Events of the past year dramatically demonstrated the benefits of the U.S. Government's (USG) sustained commitment over the past twelve years to fostering political and economic transition in the former Soviet Union through the assistance programs funded under the FREEDOM Support Act (FSA). Inspiring democratic breakthroughs in Georgia at the end of 2003 and in Ukraine at the end of 2004 provided important evidence that patience and a long-term perspective can result in progress to the benefit of the general population. Both of these countries had been written off by many regional experts as hopelessly corrupt, and many believed that the citizens of these countries were too passive, too cynical, or too focused on basic survival to be able to organize and sustain mass protests against fraudulent election results. Yet that is exactly what happened, and both countries are now run by governments committed to fighting corruption, accelerating economic and political reforms, and aggressively pursuing integration with Euro-Atlantic institutions.
At the same time, the Rose and Orange "Revolutions" have caused many both within and outside the U.S. Government to take another look at the impact of FSA assistance throughout the Eurasian region. While it is impossible to ever know for certain the relative importance of FSA assistance among the many factors that led to the Rose and Orange Revolutions, we feel comfortable making the following three assertions:
Events in Georgia and Ukraine represented positive change, but the new governments in these two countries now face huge challenges, and their ultimate success is far from assured - which is why continued engagement through FSA assistance programs remains critical. In Georgia, the USG responded with increased assistance targeted to support the new government's ambitious anti-corruption and economic reform efforts. Indeed, the United States, other donor countries, and the international financial institutions (IFIs) pledged more than $1 billion (over three years) at a special donors' conference for Georgia held in June 2004. Georgia was also named as one of only 16 countries eligible for the USG's new Millennium Challenge Account (MCA). Armenia was also included in this program, and both countries are in the process of applying for MCA grants with the goal of broadening economic growth and reducing poverty. It is hoped that the selection of Armenia and Georgia for MCA will serve as an incentive for the other countries in the region to improve their performance with respect to the MCA's eligibility criteria, which emphasize the degree to which countries are governed justly, are economically free, and invest in the health and education of their citizens.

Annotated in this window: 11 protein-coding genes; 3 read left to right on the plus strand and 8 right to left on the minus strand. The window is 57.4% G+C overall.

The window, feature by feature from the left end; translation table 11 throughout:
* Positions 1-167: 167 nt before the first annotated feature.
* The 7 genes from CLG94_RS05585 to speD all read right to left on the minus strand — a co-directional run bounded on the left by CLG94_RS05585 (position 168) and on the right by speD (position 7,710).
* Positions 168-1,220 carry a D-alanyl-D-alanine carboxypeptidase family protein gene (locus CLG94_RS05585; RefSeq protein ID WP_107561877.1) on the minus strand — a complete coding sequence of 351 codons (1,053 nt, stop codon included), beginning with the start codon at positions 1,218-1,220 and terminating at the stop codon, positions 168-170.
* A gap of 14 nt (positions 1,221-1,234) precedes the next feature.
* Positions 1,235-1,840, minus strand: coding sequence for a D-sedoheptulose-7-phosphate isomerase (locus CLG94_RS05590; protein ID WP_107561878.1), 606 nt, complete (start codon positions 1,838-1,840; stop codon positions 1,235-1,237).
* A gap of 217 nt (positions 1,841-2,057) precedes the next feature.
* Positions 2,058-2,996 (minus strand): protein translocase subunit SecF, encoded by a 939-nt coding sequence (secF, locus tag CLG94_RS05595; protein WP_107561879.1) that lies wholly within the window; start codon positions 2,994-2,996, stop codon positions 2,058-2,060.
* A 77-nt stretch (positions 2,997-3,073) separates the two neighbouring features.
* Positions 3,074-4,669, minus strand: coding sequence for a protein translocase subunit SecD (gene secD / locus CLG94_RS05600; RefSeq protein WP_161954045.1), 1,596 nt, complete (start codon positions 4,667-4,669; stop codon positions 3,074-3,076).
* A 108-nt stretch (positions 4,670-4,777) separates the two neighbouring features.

Most Eurasian countries enjoyed another year of strong economic growth in 2004. The private sector - particularly small and medium-sized enterprises - was the main source for growth and innovation. However, progress in developing a legal and policy environment within which the private sector can thrive remained slow. In many countries, murky insider privatization conducted in haste in the 1990s created a big-business sector with excessively close and non-transparent links to the bureaucracy. Our programs address these problems in a variety of ways. For example, in Azerbaijan, which is anticipating large oil and gas revenues in the coming years, we are focusing our economic programming on expanding the non-oil sector to help develop a broad-based economy, thereby increasing the likelihood that a majority of Azerbaijan's citizens will benefit from oil and gas revenues. In other FSA countries, such as the Central Asian countries, the emphasis is more on creating job opportunities and reducing poverty by building up the small-business sector. In turn, the entrepreneurs supported through these programs become a constituency pushing their governments for further economic reforms.
The generational change away from the leadership inherited from the last years of the Soviet Union has begun and will continue, toward a rising younger generation of leaders who have a greater familiarity with the West. Parliamentary and presidential elections in the Kyrgyz Republic in 2005, for example, will be closely watched as offering the potential for an openly contested succession to the presidency.
The social sector - and especially the HIV/AIDS challenge - is a growing focus of FSA programs across Eurasia. FSA programs in Russia and Ukraine promoted public awareness of the serious threat of HIV/AIDS and helped public health officials address the threat more effectively. Russia's HIV/AIDS epidemic is considered to be one of the fastest growing in the world. FSA funds will support the development of an International Health Corps of Russia to both encourage a high-level political commitment to fight HIV/AIDS - in partnership with the United States - and to draw upon Russia's extensive scientific resources and technical expertise to fight the pandemic in Russia and abroad. Tuberculosis has likewise emerged as a major public health threat in Eurasia. In Kazakhstan, an FSA-funded program has helped reduce the tuberculosis mortality rate by 37 percent since 1998. Armenia's health sector is also being transformed with the help of FSA funding, including the development of a legal framework, social insurance systems management, and primary health care centers - and can now serve as a model for other countries.